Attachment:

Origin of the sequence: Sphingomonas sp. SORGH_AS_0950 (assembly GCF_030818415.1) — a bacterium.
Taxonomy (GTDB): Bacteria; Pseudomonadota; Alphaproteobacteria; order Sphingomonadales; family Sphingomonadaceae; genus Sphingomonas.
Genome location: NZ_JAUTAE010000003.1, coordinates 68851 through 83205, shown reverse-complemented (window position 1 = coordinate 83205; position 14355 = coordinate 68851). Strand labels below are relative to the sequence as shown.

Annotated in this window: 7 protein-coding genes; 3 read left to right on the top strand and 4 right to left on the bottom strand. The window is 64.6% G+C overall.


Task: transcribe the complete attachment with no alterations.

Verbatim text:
Origin of the sequence: Sphingomonas sp. SORGH_AS_0950 (assembly GCF_030818415.1) — a bacterium.
Taxonomy (GTDB): Bacteria; Pseudomonadota; Alphaproteobacteria; order Sphingomonadales; family Sphingomonadaceae; genus Sphingomonas.
Genome location: NZ_JAUTAE010000003.1, coordinates 68851 through 83205, shown reverse-complemented (window position 1 = coordinate 83205; position 14355 = coordinate 68851). Strand labels below are relative to the sequence as shown.

Annotated in this window: 7 protein-coding genes; 3 read left to right on the top strand and 4 right to left on the bottom strand. The window is 64.6% G+C overall.